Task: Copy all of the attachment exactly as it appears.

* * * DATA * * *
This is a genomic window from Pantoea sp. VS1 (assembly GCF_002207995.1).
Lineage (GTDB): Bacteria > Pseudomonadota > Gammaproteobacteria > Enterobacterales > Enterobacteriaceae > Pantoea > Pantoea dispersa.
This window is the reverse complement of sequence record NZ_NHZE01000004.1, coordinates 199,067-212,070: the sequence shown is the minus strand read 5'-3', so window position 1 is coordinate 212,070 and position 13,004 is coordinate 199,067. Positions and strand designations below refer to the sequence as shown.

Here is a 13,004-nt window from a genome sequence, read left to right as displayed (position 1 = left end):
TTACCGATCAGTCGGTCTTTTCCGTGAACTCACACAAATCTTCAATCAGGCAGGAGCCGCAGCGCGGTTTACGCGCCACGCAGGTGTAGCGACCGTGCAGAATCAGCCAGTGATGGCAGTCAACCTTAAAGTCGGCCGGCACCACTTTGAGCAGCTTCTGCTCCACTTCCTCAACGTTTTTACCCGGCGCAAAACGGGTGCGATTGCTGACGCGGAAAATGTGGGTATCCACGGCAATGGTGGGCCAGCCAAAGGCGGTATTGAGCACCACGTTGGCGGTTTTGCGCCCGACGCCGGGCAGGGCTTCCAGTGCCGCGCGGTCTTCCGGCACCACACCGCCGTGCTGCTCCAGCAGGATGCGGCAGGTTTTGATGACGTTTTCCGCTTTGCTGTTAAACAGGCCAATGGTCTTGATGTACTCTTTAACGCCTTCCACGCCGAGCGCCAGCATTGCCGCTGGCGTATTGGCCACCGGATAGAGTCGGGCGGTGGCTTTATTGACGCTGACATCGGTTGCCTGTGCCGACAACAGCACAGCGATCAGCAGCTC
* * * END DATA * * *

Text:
This is a genomic window from Pantoea sp. VS1 (assembly GCF_002207995.1).
Lineage (GTDB): Bacteria > Pseudomonadota > Gammaproteobacteria > Enterobacterales > Enterobacteriaceae > Pantoea > Pantoea dispersa.
This window is the reverse complement of sequence record NZ_NHZE01000004.1, coordinates 199,067-212,070: the sequence shown is the minus strand read 5'-3', so window position 1 is coordinate 212,070 and position 13,004 is coordinate 199,067. Positions and strand designations below refer to the sequence as shown.

Here is a 13,004-nt window from a genome sequence, read left to right as displayed (position 1 = left end):
TTACCGATCAGTCGGTCTTTTCCGTGAACTCACACAAATCTTCAATCAGGCAGGAGCCGCAGCGCGGTTTACGCGCCACGCAGGTGTAGCGACCGTGCAGAATCAGCCAGTGATGGCAGTCAACCTTAAAGTCGGCCGGCACCACTTTGAGCAGCTTCTGCTCCACTTCCTCAACGTTTTTACCCGGCGCAAAACGGGTGCGATTGCTGACGCGGAAAATGTGGGTATCCACGGCAATGGTGGGCCAGCCAAAGGCGGTATTGAGCACCACGTTGGCGGTTTTGCGCCCGACGCCGGGCAGGGCTTCCAGTGCCGCGCGGTCTTCCGGCACCACACCGCCGTGCTGCTCCAGCAGGATGCGGCAGGTTTTGATGACGTTTTCCGCTTTGCTGTTAAACAGGCCAATGGTCTTGATGTACTCTTTAACGCCTTCCACGCCGAGCGCCAGCATTGCCGCTGGCGTATTGGCCACCGGATAGAGTCGGGCGGTGGCTTTATTGACGCTGACATCGGTTGCCTGTGCCGACAACAGCACAGCGATCAGCAGCTC